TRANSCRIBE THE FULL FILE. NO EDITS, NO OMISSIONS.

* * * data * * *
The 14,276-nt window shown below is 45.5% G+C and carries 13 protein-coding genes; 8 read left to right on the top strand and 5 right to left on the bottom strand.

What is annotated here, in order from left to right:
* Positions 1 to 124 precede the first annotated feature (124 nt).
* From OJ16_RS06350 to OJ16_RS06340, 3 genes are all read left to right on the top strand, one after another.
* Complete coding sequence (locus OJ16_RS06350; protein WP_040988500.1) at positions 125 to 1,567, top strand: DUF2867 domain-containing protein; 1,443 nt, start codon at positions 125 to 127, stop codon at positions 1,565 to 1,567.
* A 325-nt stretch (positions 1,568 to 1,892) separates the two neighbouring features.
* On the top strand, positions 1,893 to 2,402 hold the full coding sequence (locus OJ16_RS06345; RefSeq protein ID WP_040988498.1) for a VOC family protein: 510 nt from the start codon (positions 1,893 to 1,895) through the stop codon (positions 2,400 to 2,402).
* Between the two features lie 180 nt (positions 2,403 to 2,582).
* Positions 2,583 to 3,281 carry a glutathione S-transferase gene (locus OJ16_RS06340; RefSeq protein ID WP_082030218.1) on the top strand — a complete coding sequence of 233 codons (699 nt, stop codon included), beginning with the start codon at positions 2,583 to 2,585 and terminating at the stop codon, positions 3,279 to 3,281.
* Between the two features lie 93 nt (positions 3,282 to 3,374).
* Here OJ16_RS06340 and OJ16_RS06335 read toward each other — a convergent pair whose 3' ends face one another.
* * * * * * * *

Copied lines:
The 14,276-nt window shown below is 45.5% G+C and carries 13 protein-coding genes; 8 read left to right on the top strand and 5 right to left on the bottom strand.

What is annotated here, in order from left to right:
* Positions 1 to 124 precede the first annotated feature (124 nt).
* From OJ16_RS06350 to OJ16_RS06340, 3 genes are all read left to right on the top strand, one after another.
* Complete coding sequence (locus OJ16_RS06350; protein WP_040988500.1) at positions 125 to 1,567, top strand: DUF2867 domain-containing protein; 1,443 nt, start codon at positions 125 to 127, stop codon at positions 1,565 to 1,567.
* A 325-nt stretch (positions 1,568 to 1,892) separates the two neighbouring features.
* On the top strand, positions 1,893 to 2,402 hold the full coding sequence (locus OJ16_RS06345; RefSeq protein ID WP_040988498.1) for a VOC family protein: 510 nt from the start codon (positions 1,893 to 1,895) through the stop codon (positions 2,400 to 2,402).
* Between the two features lie 180 nt (positions 2,403 to 2,582).
* Positions 2,583 to 3,281 carry a glutathione S-transferase gene (locus OJ16_RS06340; RefSeq protein ID WP_082030218.1) on the top strand — a complete coding sequence of 233 codons (699 nt, stop codon included), beginning with the start codon at positions 2,583 to 2,585 and terminating at the stop codon, positions 3,279 to 3,281.
* Between the two features lie 93 nt (positions 3,282 to 3,374).
* Here OJ16_RS06340 and OJ16_RS06335 read toward each other — a convergent pair whose 3' ends face one another.